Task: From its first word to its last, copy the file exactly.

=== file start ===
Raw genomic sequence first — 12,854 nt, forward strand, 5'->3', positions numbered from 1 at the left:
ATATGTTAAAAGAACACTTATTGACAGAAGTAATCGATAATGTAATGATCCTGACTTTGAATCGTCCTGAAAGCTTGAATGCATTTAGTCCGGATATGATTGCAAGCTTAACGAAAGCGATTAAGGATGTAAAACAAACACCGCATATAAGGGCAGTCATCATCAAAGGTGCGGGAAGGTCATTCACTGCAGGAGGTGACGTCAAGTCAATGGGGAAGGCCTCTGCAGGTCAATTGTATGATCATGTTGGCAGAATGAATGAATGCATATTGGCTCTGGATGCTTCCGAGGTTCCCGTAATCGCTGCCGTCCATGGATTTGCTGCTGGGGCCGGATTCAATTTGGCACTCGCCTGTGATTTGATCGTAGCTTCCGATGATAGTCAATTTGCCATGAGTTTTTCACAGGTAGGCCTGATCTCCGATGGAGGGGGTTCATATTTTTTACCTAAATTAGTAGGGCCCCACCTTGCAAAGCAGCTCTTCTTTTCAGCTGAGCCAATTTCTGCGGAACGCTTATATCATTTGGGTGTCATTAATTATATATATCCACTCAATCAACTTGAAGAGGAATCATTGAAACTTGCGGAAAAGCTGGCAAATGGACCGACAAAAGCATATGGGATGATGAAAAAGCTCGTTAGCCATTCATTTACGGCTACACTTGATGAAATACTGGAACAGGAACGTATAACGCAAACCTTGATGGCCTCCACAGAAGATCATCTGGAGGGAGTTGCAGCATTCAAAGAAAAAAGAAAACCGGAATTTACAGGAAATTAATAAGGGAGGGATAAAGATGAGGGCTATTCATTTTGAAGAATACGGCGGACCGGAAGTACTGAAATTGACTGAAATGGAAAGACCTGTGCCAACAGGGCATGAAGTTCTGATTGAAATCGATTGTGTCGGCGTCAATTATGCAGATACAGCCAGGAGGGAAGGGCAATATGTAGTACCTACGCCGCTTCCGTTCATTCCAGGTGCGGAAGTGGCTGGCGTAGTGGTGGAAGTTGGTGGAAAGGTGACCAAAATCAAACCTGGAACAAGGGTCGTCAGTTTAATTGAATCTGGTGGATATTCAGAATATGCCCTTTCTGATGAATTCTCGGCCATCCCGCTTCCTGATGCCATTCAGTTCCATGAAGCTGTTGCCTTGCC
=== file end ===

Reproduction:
Raw genomic sequence first — 12,854 nt, forward strand, 5'->3', positions numbered from 1 at the left:
ATATGTTAAAAGAACACTTATTGACAGAAGTAATCGATAATGTAATGATCCTGACTTTGAATCGTCCTGAAAGCTTGAATGCATTTAGTCCGGATATGATTGCAAGCTTAACGAAAGCGATTAAGGATGTAAAACAAACACCGCATATAAGGGCAGTCATCATCAAAGGTGCGGGAAGGTCATTCACTGCAGGAGGTGACGTCAAGTCAATGGGGAAGGCCTCTGCAGGTCAATTGTATGATCATGTTGGCAGAATGAATGAATGCATATTGGCTCTGGATGCTTCCGAGGTTCCCGTAATCGCTGCCGTCCATGGATTTGCTGCTGGGGCCGGATTCAATTTGGCACTCGCCTGTGATTTGATCGTAGCTTCCGATGATAGTCAATTTGCCATGAGTTTTTCACAGGTAGGCCTGATCTCCGATGGAGGGGGTTCATATTTTTTACCTAAATTAGTAGGGCCCCACCTTGCAAAGCAGCTCTTCTTTTCAGCTGAGCCAATTTCTGCGGAACGCTTATATCATTTGGGTGTCATTAATTATATATATCCACTCAATCAACTTGAAGAGGAATCATTGAAACTTGCGGAAAAGCTGGCAAATGGACCGACAAAAGCATATGGGATGATGAAAAAGCTCGTTAGCCATTCATTTACGGCTACACTTGATGAAATACTGGAACAGGAACGTATAACGCAAACCTTGATGGCCTCCACAGAAGATCATCTGGAGGGAGTTGCAGCATTCAAAGAAAAAAGAAAACCGGAATTTACAGGAAATTAATAAGGGAGGGATAAAGATGAGGGCTATTCATTTTGAAGAATACGGCGGACCGGAAGTACTGAAATTGACTGAAATGGAAAGACCTGTGCCAACAGGGCATGAAGTTCTGATTGAAATCGATTGTGTCGGCGTCAATTATGCAGATACAGCCAGGAGGGAAGGGCAATATGTAGTACCTACGCCGCTTCCGTTCATTCCAGGTGCGGAAGTGGCTGGCGTAGTGGTGGAAGTTGGTGGAAAGGTGACCAAAATCAAACCTGGAACAAGGGTCGTCAGTTTAATTGAATCTGGTGGATATTCAGAATATGCCCTTTCTGATGAATTCTCGGCCATCCCGCTTCCTGATGCCATTCAGTTCCATGAAGCTGTTGCCTTGCC